Chiropractors often utilize instrument assisted soft tissue mobilization therapy (IASTT) when managing certain conditions as part of their treatment plans. We often get questions about how IASTM works, and to whom it may benefit.
What is IASTT/IASTM?
Instrument Assisted Soft Tissue Mobilization Therapy is an evidence informed approach to the management of soft tissue conditions. Practitioners will use a stainless steel tool to work on any areas they feel demonstrate scar tissue or restrictions within the fascia and underlying soft tissue. With the specifically designed tools which have bevelled edges, your chiropractor effectively detects and treats areas which may have tissue fibrosis or chronic inflammation. In conjunction with exercises and other therapies it can decrease your overall healing time and assist in resolving chronic inflammatory concerns.
What types of conditions can be treated with IASTT?
Instrument Assisted Soft Tissue Therapy is well researched, and is known to help improve range of motion and improve soft tissue healing and repair. We can treat a wide range of conditions with IASTT, often in cases of ligament/tendon/muscle injury or nerve entrapment conditions. Some examples include carpal tunnel syndrome, plantar fasciitis, ankle sprains, knee injury/inflammation, and shoulder injuries.
Case example: Ankle Inversion Sprain
Following an ankle sprain, your chiropractor may utilize instrument assisted soft tissue mobilization to aid in the healing process of the ligaments and other soft tissues within the ankle. Your injured ligaments are mobilized with the metal tool to decrease inflammation and decrease the development of tissue fibrosis. The tool is strategically run along the ligaments and through surrounding soft tissue as part of the treatment. This technique is usually part of a larger treatment plan which would also include rehabilitative exercises, and may also be done as the patient moves the ankle through weighted/unweighted ranges of motion. Generally, some soreness or short term aggravation of symptoms may be felt following treatment, however a quicker resolution of pain and increase in function is to be expected.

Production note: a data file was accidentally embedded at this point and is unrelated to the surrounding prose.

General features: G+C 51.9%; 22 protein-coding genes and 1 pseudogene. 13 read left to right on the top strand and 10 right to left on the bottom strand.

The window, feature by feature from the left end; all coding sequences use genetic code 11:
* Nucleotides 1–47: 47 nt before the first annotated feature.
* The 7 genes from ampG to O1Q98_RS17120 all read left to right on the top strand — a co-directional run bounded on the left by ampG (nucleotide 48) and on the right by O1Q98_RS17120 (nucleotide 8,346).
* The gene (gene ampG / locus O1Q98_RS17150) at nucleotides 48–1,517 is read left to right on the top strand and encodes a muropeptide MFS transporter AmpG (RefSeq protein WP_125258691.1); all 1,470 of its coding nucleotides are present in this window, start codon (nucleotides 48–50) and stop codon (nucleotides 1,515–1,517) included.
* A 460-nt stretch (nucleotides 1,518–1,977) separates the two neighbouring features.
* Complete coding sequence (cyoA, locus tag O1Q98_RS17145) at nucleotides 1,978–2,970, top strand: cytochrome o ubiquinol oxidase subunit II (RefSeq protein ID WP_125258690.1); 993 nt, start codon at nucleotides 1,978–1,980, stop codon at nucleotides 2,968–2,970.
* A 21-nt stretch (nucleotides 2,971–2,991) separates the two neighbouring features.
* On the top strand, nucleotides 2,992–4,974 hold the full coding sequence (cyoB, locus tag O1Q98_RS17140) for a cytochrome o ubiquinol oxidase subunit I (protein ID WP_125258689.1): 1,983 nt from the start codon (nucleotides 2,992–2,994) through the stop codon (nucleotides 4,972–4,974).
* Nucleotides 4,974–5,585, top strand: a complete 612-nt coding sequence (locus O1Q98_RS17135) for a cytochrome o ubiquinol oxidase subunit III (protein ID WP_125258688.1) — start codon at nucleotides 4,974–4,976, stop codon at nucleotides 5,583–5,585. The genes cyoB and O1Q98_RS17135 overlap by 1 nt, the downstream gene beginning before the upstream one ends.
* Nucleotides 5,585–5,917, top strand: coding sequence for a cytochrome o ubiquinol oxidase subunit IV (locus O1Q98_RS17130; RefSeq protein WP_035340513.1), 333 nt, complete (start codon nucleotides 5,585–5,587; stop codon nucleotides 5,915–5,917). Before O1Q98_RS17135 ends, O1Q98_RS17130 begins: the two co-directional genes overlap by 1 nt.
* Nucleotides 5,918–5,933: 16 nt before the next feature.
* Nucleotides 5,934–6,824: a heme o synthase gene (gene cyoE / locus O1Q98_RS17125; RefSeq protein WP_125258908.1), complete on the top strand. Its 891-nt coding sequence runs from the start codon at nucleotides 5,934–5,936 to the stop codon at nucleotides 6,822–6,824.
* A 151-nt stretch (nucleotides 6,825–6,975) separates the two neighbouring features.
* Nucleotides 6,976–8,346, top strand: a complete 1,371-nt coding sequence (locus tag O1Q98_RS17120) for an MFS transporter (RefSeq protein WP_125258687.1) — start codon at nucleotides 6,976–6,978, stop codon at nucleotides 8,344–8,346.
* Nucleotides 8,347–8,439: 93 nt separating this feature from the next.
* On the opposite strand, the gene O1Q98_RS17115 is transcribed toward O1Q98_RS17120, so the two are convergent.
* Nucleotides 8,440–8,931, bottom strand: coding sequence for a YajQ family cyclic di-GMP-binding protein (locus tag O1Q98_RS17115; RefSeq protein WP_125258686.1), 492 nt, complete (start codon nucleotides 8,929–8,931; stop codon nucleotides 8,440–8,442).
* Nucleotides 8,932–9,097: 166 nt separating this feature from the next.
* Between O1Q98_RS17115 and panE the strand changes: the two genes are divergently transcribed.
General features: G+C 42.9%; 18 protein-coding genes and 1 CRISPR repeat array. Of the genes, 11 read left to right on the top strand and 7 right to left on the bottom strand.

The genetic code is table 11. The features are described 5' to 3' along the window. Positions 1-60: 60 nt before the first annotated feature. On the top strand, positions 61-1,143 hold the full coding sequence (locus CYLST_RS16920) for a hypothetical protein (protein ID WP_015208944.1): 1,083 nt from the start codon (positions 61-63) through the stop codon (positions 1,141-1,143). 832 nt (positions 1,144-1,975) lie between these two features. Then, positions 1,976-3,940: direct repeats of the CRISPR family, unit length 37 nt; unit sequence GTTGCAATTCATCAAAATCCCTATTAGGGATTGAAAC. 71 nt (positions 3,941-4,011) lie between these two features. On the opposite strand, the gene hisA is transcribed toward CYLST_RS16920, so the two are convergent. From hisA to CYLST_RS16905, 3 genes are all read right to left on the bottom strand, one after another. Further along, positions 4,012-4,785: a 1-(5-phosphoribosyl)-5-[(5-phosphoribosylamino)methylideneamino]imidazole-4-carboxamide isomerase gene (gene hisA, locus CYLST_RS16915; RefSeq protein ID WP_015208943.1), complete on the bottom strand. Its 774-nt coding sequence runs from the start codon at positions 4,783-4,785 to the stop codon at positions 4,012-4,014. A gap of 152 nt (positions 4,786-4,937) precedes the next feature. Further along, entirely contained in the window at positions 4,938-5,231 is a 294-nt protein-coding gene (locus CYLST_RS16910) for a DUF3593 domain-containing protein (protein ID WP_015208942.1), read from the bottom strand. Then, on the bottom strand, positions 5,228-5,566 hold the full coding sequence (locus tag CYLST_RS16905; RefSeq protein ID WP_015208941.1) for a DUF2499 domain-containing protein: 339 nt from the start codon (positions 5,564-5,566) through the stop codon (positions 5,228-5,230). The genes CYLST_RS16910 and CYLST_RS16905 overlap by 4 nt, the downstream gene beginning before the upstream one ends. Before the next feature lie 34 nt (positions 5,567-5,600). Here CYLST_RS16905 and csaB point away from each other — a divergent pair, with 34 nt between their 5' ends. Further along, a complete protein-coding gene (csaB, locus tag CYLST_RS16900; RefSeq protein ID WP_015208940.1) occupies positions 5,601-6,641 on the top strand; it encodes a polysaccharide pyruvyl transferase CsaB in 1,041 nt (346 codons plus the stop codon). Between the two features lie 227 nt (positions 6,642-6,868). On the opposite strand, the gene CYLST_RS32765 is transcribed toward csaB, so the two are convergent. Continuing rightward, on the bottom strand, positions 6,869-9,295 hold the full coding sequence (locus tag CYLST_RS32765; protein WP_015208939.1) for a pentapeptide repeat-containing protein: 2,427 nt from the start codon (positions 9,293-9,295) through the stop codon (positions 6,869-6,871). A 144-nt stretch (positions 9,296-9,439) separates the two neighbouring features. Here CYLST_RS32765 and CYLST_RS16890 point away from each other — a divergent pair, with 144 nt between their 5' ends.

If you would like to learn more, book a free consultation to discuss with Dr Hamilton. For more information please check out: http://www.grastontechnique.com/AboutUs/ASynopsis.html
Chiropractic care is not promoted enough as an option to people suffering pain or injuries. Many patients I see say things like "I wish I knew to see you sooner" or "I can't believe I waited so long". Unfortunately our profession is shrouded in many myths, and there are some out there not practicing under an Evidence-Based paradigm. I would like to help bring a spotlight on the positive benefits of care (and what the research says), and ways in which chiropractors can help! Here's a great article on what to expect during your first visit, from the CCA:
Believe it or not, your feet can be a factor in the development of chronic low back pain. Your feet act as a very important foundation for your body, and can dictate how you adapt to stresses and changes in activity. Your feet strike the ground and propel you forwards, and faulty foot biomechanics can result in pain and dysfunction in other joints and structures in the body. If you think of your body as a kinetic chain from the ground up, your weight-bearing feet and ankles function as shock absorbers for the whole body. If your feet are not working effectively at this job, the shock and stress makes its way up the biomechanical chain in your body. This concept often gets lost in translation, and people do not always understand the missing link between the feet and the back.
The most common offending foot dysfunction leading to back pain and other issues is over-pronation, or the inward rolling/dropping of the arches. As the foot over-pronates, the feet become flat and therefore absorb less shock when you walk or run. The rest of your body is then forced to compensate for faulty foot mechanics; your pelvis may slightly drop, your knees may rotate, and you may develop a slight lean. Over time, this adaptation may lead to the development of pain in other areas of the body such as in the back, neck, knees, hips, Achilles tendon, and plantar fascia. In one study, it was found that women with flat feet are almost 50% more likely to develop low back pain.